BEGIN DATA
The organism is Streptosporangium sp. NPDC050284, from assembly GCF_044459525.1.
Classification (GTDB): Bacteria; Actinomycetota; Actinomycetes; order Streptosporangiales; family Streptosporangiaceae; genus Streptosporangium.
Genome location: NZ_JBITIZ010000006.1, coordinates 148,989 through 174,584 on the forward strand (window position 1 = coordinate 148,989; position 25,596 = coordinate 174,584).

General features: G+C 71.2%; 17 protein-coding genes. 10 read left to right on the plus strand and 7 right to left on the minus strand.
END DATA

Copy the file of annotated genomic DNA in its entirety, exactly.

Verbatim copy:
The organism is Streptosporangium sp. NPDC050284, from assembly GCF_044459525.1.
Classification (GTDB): Bacteria; Actinomycetota; Actinomycetes; order Streptosporangiales; family Streptosporangiaceae; genus Streptosporangium.
Genome location: NZ_JBITIZ010000006.1, coordinates 148,989 through 174,584 on the forward strand (window position 1 = coordinate 148,989; position 25,596 = coordinate 174,584).

General features: G+C 71.2%; 17 protein-coding genes. 10 read left to right on the plus strand and 7 right to left on the minus strand.